DES MOINES — The final two minutes felt like an eternity to Andrew Foutch and Taylor Curtis.
The Underwood seniors practically grew up on wrestling mats. Both agonized through third-place finishes last season. Both built sizable early leads in their Iowa Class 1-A state finals matches Saturday night.
Both end their prep careers as state champions.
“This is everything,” said Foutch, a 126-pounder. “This is everything I’ve been working for since I was 5 years old. It’s better than I expected.”
The top-rated Foutch jumped to a 10-1 lead in the first period and cruised past Woodbury Central’s No. 4 Lane Nichols 14-3 at Wells Fargo Arena. The No. 2-rated Curtis shut out unrated Wilton freshman Tanner Greenwald 4-0. They become the program’s 11th and 12th champs, and first since Scott Hazen in 2005.
Some state history accompanied Foutch’s crown. His 208th career win eclipsed the 207 collected by Centerville’s T.J. Sebolt from 2003 to ’06. The Underwood standout held the record by himself for about half an hour before Denver-Tripoli’s Brandon Sorensen (145, 2-A) tied the mark en route to his fourth state title.
Underwood coach Joe Stephens figured Foutch felt good when he and teammate Riley Klein dumped a bucket of ice water down his back while in the hotel hot tub earlier Saturday.
“They were pretty loose,” Stephens said. “I think we were in a good frame mentally.”
Foutch didn’t leave any doubt in his big moment. He bagged a takedown in the first 10 seconds and added a three-point near-fall shortly thereafter. Another takedown and more back points staked him to a lead he wouldn’t come close to surrendering.
The St. Cloud State recruit caps his career with a 208-13 record, including 53-0 this winter. He finishes as a four-time state medalist, including a second-place showing in 2011.
His 125 career pins are among the top 10 in Iowa state history.
Curtis set the tone to open the tournament finals. After spending part of his day watching the movie “Miracle” — and feeling a little inspired — he got in on a single leg against Greenwald midway through the first period. He added another takedown in the second to go up 4-0 and methodically rode out his opponent late.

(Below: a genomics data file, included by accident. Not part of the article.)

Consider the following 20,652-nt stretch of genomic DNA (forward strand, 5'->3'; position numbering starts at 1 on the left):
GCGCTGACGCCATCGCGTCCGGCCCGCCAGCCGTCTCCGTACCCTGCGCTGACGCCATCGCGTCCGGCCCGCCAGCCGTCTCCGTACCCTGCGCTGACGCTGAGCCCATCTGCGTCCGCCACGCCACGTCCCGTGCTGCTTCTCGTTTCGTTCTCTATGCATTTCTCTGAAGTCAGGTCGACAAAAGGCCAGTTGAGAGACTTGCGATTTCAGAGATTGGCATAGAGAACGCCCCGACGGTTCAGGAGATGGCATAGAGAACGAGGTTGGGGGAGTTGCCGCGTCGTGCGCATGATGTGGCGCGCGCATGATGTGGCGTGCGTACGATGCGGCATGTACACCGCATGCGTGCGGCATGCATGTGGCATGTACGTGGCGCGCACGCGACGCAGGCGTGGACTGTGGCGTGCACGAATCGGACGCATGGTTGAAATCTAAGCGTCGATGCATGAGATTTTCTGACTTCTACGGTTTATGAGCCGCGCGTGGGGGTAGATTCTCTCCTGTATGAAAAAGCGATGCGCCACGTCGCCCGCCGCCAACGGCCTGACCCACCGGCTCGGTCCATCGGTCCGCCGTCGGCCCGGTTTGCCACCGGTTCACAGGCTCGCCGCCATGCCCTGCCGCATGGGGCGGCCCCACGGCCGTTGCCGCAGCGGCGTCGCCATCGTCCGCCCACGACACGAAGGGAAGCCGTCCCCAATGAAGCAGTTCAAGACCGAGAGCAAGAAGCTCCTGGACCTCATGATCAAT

“I never intend to look at the clock or anything,” Curtis said. “But I felt like I was riding him for a long time.”
Set to wrestle in college at Southwest Minnesota State, the lightweight began his freshman prep season on the junior varsity squad. He ended his senior year at the top of the podium in Des Moines with a 50-2 record.
Curtis spent much of his childhood in the Underwood wrestling room when his father, Lewis, was coach in the late 1990s and early 2000s. He watched firsthand as some Eagles went to state and did well.
“I was always the little kid they liked to pick on,” Curtis said. “I was kind of wild running around and my dad sometimes yelled at me, ‘Taylor, knock it off, I’m trying to coach here.’”
Mark Lander — a 2000 state champ and current assistant coach — always called Taylor Curtis “the baddest man in the state.” He told the youngster he would one day own a state title.
Curtis was convinced.
Stephens, whose four years as head coach overlap with Foutch and Curtis, said the end is fitting in more than just a wrestling sense. The duo that starting going to school together in kindergarten are simply easy to root for.
“They’re good kids,” Stephens said. “They have a lot of fun; you don’t have to worry about them. I get compliments all the time of how nice your boys are, then they go out and kill people on the mat.”